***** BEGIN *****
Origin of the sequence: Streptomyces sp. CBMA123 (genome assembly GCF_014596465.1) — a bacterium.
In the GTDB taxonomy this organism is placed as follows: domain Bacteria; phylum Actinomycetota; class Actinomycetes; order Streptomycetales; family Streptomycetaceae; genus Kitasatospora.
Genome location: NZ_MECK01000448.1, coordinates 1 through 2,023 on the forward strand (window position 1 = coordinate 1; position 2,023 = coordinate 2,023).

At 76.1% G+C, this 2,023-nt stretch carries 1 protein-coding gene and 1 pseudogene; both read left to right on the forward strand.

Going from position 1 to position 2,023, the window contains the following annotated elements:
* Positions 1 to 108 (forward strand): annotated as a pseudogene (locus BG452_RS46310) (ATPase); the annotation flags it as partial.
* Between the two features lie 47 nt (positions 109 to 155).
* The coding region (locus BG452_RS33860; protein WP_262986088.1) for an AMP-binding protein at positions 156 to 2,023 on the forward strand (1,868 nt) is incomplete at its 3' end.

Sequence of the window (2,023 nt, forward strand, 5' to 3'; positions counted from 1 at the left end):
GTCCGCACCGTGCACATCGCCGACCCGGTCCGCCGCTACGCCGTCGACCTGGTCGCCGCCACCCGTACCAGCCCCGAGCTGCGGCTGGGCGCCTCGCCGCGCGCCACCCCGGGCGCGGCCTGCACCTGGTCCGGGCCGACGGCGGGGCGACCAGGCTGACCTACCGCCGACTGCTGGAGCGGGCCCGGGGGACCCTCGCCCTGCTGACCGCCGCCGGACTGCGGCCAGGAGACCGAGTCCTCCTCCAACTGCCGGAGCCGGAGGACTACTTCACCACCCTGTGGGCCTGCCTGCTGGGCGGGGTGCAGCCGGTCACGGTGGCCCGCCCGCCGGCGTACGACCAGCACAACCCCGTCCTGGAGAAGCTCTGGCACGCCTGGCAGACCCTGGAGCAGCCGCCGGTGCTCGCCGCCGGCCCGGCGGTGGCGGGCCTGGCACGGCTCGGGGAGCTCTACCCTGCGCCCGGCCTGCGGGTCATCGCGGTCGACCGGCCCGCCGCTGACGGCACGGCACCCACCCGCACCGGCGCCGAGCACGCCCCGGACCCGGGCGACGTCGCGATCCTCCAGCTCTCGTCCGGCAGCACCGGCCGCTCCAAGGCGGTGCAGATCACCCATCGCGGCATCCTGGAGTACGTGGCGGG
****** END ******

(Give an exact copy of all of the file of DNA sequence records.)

Origin of the sequence: Streptomyces sp. CBMA123 (genome assembly GCF_014596465.1) — a bacterium.
In the GTDB taxonomy this organism is placed as follows: domain Bacteria; phylum Actinomycetota; class Actinomycetes; order Streptomycetales; family Streptomycetaceae; genus Kitasatospora.
Genome location: NZ_MECK01000448.1, coordinates 1 through 2,023 on the forward strand (window position 1 = coordinate 1; position 2,023 = coordinate 2,023).

At 76.1% G+C, this 2,023-nt stretch carries 1 protein-coding gene and 1 pseudogene; both read left to right on the forward strand.

Going from position 1 to position 2,023, the window contains the following annotated elements:
* Positions 1 to 108 (forward strand): annotated as a pseudogene (locus BG452_RS46310) (ATPase); the annotation flags it as partial.
* Between the two features lie 47 nt (positions 109 to 155).
* The coding region (locus BG452_RS33860; protein WP_262986088.1) for an AMP-binding protein at positions 156 to 2,023 on the forward strand (1,868 nt) is incomplete at its 3' end.

Sequence of the window (2,023 nt, forward strand, 5' to 3'; positions counted from 1 at the left end):
GTCCGCACCGTGCACATCGCCGACCCGGTCCGCCGCTACGCCGTCGACCTGGTCGCCGCCACCCGTACCAGCCCCGAGCTGCGGCTGGGCGCCTCGCCGCGCGCCACCCCGGGCGCGGCCTGCACCTGGTCCGGGCCGACGGCGGGGCGACCAGGCTGACCTACCGCCGACTGCTGGAGCGGGCCCGGGGGACCCTCGCCCTGCTGACCGCCGCCGGACTGCGGCCAGGAGACCGAGTCCTCCTCCAACTGCCGGAGCCGGAGGACTACTTCACCACCCTGTGGGCCTGCCTGCTGGGCGGGGTGCAGCCGGTCACGGTGGCCCGCCCGCCGGCGTACGACCAGCACAACCCCGTCCTGGAGAAGCTCTGGCACGCCTGGCAGACCCTGGAGCAGCCGCCGGTGCTCGCCGCCGGCCCGGCGGTGGCGGGCCTGGCACGGCTCGGGGAGCTCTACCCTGCGCCCGGCCTGCGGGTCATCGCGGTCGACCGGCCCGCCGCTGACGGCACGGCACCCACCCGCACCGGCGCCGAGCACGCCCCGGACCCGGGCGACGTCGCGATCCTCCAGCTCTCGTCCGGCAGCACCGGCCGCTCCAAGGCGGTGCAGATCACCCATCGCGGCATCCTGGAGTACGTGGCGGG